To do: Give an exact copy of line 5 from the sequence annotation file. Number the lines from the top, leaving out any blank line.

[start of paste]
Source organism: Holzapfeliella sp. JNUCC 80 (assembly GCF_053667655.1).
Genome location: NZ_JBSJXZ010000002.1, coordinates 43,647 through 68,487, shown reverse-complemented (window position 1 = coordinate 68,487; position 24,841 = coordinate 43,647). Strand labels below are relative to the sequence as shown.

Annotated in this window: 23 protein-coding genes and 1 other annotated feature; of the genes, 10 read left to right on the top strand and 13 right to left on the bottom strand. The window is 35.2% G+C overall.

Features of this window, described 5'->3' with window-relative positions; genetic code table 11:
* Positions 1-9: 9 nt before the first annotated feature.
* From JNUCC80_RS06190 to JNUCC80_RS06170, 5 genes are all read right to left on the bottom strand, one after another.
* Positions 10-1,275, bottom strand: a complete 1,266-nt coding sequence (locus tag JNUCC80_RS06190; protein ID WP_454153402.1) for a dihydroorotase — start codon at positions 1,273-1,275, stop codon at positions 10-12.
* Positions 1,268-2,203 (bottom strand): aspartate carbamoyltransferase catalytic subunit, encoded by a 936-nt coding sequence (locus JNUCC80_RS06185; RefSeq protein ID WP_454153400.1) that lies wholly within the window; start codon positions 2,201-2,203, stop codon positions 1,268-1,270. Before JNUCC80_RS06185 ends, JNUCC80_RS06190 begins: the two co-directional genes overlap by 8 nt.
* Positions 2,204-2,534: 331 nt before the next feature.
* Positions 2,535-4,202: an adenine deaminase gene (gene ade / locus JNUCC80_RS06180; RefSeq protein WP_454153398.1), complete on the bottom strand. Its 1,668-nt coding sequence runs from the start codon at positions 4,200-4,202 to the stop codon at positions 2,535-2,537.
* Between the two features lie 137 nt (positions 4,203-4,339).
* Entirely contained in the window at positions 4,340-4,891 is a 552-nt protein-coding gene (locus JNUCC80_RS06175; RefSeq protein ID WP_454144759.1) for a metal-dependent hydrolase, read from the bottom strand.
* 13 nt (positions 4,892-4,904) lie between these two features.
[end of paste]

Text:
* Positions 1-9: 9 nt before the first annotated feature.